We went to my cousin’s wedding on Long Island this past weekend. I could definitely write about traveling with two kids (it took us nine hours to drive home), or staying in an airtight hotel room (all four of us), or the various soft spots and raw nerves of big family gatherings.
But instead, I want to tell you about my nephew. He’s a tow-headed kindergartener, a speed demon who loves to tumble and throw his body around at gymnastics Saturday mornings. He falls asleep the moment his head hits something soft (like a pile of coats at the rehearsal dinner, in a bustling Irish restaurant). He follows after Pearl saying, “I love you, I love you, Pearly.”
What we didn’t know was this: He is a breaker. I mean, he is a true-blue, bona fide break dancer. Pretty much as soon as the nuptials concluded on Saturday afternoon, the DJ got to work, playing everything from Tone Loc to Aretha Franklin, from Madonna to Neil Diamond to Billy Idol. Almost as soon as he heard a beat, my forty-pound nephew hit the dance floor, surrounded by mingling guests – and quickly commanding a crowd.
At first glance, it looked like he was simply moving his body in the spastic way of a cooped-up five-year old stuck at a wedding reception. But as the dancing picked up and the sun went down over the Sound, my nephew got his groove on. The kid could dance! He had total control of his body, total coordination with the music. He did butterfly kicks and waves and drops. He’d appear to lose his balance, then integrate a fall right into his moves. A circle of revelers surrounded him on and off throughout the night, clapping and dancing as he basked in the attention. I’ve never seen the kid so present, so immersed in something. He was a natural. Greg leaned over to me at one point and said, “He must have a been a break dancer in a past life!”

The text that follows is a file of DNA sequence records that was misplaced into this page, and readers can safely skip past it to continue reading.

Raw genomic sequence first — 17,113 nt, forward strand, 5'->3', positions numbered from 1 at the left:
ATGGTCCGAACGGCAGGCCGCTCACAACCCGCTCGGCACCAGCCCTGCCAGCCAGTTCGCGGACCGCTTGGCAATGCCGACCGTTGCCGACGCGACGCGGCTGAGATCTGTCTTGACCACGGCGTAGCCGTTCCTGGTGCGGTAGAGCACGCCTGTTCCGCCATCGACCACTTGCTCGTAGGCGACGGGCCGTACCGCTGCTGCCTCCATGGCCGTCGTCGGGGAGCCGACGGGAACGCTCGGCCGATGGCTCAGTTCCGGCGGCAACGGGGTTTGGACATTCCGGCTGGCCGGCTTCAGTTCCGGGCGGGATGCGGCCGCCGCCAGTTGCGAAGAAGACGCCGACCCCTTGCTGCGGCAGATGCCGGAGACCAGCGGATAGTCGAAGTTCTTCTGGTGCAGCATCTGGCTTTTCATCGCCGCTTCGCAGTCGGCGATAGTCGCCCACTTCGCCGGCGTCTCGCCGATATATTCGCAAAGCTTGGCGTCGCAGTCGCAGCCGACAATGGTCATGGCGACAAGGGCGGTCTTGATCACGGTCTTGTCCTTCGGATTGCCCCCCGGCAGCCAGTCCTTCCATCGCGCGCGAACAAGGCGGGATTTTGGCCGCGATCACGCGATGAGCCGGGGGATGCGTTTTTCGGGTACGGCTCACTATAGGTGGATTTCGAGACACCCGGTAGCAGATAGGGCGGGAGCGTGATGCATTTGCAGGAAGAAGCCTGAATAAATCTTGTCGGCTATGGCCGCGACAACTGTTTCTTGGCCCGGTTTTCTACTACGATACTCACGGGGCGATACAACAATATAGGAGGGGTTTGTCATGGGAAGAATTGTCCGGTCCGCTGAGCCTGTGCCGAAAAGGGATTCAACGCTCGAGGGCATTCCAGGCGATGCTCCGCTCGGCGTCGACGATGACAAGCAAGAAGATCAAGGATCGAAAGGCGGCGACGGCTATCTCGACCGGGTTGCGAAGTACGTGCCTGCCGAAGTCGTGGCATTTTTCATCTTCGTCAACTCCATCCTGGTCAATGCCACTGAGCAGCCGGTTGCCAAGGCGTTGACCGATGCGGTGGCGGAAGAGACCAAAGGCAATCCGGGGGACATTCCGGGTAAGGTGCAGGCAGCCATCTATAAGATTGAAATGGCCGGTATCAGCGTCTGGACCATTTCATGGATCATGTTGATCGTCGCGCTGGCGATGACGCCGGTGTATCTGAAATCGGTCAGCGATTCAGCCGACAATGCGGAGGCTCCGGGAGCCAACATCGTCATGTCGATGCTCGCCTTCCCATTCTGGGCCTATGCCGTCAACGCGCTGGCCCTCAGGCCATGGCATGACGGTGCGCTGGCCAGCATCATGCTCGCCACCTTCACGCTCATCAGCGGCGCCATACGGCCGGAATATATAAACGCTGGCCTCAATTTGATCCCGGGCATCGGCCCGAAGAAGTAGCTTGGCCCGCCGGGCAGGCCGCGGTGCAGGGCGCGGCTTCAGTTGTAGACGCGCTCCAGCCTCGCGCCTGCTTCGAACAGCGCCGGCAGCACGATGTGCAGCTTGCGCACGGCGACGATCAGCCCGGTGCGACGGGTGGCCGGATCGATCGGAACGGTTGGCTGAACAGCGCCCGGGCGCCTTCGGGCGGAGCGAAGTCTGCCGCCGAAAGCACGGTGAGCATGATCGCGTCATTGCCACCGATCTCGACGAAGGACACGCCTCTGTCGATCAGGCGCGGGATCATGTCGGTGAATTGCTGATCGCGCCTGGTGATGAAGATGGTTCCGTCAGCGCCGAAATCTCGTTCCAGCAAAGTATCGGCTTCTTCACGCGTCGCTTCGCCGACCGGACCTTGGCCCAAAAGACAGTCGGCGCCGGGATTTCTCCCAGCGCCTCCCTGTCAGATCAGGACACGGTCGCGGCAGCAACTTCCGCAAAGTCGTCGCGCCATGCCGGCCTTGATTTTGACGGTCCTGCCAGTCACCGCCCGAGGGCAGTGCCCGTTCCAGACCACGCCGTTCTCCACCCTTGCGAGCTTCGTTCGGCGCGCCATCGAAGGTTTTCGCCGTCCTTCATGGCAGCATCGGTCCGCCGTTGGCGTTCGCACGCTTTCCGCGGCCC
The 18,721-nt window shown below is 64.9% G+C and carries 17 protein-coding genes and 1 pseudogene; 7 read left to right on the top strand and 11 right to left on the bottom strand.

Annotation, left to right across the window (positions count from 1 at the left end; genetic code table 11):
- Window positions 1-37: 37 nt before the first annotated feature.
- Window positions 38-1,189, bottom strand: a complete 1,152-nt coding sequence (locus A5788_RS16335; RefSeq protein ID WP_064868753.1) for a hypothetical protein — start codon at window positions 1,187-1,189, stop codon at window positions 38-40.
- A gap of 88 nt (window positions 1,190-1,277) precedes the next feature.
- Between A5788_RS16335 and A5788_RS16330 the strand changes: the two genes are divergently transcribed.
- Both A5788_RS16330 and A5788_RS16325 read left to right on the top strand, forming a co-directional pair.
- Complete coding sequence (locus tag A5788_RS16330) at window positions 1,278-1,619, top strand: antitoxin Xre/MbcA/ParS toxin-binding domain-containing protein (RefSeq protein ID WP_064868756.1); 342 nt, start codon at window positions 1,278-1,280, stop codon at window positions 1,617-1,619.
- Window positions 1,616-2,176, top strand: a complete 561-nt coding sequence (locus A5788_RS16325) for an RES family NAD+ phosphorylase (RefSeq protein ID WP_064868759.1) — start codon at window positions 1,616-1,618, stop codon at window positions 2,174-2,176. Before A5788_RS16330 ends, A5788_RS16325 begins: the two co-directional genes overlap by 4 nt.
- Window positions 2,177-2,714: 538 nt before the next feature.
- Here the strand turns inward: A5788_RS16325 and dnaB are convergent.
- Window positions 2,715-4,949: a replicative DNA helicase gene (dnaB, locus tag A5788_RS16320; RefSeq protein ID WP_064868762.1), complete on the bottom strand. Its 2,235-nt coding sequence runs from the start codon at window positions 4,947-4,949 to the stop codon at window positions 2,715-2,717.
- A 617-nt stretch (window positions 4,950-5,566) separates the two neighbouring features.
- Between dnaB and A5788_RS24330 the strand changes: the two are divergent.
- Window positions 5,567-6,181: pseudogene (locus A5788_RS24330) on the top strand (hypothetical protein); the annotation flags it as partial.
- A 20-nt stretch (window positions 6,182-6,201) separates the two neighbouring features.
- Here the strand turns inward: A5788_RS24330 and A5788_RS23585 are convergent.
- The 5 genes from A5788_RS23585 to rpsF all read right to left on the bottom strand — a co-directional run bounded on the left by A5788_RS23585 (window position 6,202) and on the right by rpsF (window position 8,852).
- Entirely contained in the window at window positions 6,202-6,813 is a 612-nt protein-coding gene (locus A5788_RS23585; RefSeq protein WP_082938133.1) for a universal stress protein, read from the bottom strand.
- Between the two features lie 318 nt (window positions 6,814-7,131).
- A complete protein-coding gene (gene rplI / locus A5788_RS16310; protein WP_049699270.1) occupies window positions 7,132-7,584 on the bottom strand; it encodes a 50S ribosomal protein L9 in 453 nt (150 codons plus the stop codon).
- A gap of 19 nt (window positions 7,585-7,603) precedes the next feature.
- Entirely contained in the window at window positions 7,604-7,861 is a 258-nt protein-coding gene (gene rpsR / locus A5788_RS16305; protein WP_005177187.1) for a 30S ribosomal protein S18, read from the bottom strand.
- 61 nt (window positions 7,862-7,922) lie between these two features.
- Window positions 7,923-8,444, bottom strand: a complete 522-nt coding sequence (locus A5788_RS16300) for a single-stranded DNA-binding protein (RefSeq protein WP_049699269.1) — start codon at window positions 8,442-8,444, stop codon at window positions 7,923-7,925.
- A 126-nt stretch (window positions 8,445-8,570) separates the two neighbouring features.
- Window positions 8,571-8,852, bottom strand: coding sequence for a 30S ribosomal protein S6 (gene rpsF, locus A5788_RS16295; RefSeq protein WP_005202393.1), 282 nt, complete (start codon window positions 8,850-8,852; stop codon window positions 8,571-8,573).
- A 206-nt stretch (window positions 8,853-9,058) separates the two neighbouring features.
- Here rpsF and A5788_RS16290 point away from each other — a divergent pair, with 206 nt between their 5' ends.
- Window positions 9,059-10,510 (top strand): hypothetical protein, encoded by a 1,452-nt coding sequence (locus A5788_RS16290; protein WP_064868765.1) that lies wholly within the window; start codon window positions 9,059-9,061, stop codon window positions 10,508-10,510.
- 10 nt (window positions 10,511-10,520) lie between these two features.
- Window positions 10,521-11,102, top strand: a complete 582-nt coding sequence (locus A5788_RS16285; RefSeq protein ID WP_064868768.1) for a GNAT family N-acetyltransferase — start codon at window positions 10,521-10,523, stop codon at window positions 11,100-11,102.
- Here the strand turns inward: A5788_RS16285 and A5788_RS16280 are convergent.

The next morning, we sat around the empty hotel bar, debriefing the wedding over pricey coffees and scones from the gift shop. My mom said to my nephew, “You were really gettin’ down last night on the dance floor!” He didn’t miss a beat when he replied, “No, Baba. I was gettin’ up!” He jumped out of his seat, baiting the other kids to follow suit. When we asked him to show us some of his moves, he paused for a second, got a slightly puzzled look on his face, and answered simply, “I can’t.” Then he went back to tagging his cousins.
What a fantastic metaphor, I realized, for all of us, especially in the context of work stuff. Why are you here and what conditions enable you to experience what comes naturally? Maybe you don’t yet know what comes naturally, or only have an untested hunch. Maybe you stopped trusting the hunch a long time ago, decided that what comes naturally won’t put clothes on your back. Or maybe you simply aren’t sure how to adjust or redesign your work and life in a way that will allow you to “do what you love and love what you do.”
If you feel like the conditions are all wrong, what inside of you would show up if you could change the soundtrack, shift the setting? What innate talents and abilities do you contain, what little seeds are waiting to be watered? You probably don’t feel much like gettin’ down – or up, as my nephew would have it – if you’re a dancer with a desk job, a farmer waiting tables, a teacher writing legal briefs, an entrepreneur contending with an egocentric boss. This list could go on and on.
This is what I found myself contemplating early yesterday morning, as I washed off the weekend and got ready for a long day of mothering and teaching and career counseling: My nephew’s break dancing talents emerged with help from some downright fantastic conditions. Without the music, the mood, he literally didn’t feel it, couldn’t find the rhythm, the connection to his own body. But given a beat and a circle, man did that kid shine.